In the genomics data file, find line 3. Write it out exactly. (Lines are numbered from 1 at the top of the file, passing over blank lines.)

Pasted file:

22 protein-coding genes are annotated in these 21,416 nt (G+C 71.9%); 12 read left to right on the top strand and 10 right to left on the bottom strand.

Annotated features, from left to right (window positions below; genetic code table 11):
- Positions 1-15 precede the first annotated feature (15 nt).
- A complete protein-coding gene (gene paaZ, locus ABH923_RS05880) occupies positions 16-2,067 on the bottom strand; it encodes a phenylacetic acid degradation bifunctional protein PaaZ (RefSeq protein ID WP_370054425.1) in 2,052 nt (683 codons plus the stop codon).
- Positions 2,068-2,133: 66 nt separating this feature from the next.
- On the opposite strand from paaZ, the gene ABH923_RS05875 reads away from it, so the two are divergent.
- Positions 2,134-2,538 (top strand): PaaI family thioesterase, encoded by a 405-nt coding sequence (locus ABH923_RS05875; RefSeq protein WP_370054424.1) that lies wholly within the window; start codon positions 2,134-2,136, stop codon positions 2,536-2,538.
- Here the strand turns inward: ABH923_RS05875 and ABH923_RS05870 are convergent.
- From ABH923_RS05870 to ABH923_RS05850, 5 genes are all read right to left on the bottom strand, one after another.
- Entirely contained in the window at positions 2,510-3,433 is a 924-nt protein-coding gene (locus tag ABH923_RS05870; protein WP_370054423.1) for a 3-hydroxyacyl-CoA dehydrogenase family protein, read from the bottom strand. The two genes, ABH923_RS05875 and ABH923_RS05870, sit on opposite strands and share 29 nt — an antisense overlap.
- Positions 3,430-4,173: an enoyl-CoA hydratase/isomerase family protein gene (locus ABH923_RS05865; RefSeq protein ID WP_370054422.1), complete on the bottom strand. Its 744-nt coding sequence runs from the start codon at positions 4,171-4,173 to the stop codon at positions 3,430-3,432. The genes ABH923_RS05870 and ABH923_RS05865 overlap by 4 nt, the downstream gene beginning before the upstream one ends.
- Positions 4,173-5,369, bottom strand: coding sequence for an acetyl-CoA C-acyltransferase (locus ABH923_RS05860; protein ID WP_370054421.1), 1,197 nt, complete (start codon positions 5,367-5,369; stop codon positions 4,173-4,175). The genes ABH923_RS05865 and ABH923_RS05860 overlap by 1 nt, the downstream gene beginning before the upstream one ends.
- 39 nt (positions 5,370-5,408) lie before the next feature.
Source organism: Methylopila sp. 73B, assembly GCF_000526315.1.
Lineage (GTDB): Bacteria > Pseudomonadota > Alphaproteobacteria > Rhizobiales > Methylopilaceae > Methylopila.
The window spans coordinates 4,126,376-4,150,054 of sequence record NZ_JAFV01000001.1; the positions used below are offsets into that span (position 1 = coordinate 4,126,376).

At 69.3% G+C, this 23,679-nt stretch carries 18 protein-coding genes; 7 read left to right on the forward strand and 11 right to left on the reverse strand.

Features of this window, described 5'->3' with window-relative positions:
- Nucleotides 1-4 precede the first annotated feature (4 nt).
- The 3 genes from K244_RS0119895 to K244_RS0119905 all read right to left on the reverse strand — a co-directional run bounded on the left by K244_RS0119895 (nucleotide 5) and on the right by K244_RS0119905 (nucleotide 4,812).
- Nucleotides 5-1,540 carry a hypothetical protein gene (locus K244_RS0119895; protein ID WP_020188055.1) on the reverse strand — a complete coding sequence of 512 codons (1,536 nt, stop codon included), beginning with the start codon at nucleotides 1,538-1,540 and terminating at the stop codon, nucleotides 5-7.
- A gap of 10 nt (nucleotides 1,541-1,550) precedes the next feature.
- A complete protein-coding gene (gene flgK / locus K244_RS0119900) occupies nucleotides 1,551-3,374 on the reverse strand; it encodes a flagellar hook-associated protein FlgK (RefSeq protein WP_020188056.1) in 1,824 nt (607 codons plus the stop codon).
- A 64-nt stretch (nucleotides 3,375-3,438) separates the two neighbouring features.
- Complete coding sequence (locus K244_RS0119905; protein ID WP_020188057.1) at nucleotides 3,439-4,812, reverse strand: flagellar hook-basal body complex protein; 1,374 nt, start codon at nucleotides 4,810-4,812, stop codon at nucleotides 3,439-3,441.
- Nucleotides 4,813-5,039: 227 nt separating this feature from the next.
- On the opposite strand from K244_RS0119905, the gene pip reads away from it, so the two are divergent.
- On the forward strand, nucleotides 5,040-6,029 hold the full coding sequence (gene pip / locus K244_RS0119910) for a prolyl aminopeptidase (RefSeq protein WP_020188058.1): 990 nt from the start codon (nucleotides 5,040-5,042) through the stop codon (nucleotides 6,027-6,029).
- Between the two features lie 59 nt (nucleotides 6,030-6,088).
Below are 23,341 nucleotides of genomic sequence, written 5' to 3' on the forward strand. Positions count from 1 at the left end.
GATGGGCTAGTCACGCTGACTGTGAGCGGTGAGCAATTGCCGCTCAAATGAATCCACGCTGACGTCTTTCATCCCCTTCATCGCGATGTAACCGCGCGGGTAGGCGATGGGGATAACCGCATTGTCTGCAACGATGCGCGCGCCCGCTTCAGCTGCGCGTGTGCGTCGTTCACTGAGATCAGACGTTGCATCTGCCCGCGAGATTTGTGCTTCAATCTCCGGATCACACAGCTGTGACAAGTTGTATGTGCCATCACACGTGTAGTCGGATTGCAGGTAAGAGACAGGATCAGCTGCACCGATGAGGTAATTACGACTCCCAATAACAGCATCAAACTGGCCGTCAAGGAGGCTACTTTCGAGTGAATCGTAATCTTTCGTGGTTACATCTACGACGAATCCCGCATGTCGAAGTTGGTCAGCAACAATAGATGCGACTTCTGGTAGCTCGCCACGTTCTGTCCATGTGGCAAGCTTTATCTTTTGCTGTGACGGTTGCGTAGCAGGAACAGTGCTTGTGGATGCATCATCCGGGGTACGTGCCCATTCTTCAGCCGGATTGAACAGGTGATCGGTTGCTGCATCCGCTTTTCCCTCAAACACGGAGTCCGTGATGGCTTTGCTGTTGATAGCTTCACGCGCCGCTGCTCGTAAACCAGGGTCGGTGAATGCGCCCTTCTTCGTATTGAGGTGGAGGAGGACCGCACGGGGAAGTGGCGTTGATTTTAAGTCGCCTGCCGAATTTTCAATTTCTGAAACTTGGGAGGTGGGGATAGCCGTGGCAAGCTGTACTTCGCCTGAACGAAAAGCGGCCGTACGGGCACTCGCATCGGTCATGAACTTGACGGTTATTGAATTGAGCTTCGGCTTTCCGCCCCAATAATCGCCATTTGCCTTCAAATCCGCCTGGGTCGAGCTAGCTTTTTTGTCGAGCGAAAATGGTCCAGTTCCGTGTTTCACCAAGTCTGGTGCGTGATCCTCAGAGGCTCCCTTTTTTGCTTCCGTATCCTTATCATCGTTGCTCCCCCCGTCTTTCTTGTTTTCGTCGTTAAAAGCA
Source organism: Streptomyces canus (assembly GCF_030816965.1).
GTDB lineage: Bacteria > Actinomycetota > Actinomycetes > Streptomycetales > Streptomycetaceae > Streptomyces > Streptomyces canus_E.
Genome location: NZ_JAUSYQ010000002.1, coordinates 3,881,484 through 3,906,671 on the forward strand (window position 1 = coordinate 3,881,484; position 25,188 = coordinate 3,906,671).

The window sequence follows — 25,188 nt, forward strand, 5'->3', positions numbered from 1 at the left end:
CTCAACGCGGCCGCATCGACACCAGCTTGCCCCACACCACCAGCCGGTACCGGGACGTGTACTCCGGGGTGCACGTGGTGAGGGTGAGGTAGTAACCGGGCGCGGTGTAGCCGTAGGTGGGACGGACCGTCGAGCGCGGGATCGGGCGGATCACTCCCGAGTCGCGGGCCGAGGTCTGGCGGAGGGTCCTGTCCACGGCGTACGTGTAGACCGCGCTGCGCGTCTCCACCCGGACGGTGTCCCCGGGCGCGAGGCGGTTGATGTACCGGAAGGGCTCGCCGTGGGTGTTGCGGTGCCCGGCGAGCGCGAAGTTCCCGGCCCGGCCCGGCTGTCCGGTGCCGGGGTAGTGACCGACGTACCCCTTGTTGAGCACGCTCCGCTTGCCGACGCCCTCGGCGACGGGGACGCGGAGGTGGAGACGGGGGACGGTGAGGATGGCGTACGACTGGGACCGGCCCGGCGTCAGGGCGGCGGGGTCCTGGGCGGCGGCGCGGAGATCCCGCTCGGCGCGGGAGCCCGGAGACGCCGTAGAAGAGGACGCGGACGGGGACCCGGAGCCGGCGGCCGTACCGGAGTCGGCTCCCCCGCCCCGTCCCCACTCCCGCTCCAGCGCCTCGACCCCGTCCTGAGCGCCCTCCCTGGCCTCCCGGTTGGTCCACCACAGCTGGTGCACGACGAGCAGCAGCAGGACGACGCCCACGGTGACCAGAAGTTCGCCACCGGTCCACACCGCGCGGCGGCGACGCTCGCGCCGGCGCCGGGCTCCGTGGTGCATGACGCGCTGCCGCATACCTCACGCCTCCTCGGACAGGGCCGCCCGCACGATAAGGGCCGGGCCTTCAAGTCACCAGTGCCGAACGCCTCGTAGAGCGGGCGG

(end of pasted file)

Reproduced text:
- Positions 1-15 precede the first annotated feature (15 nt).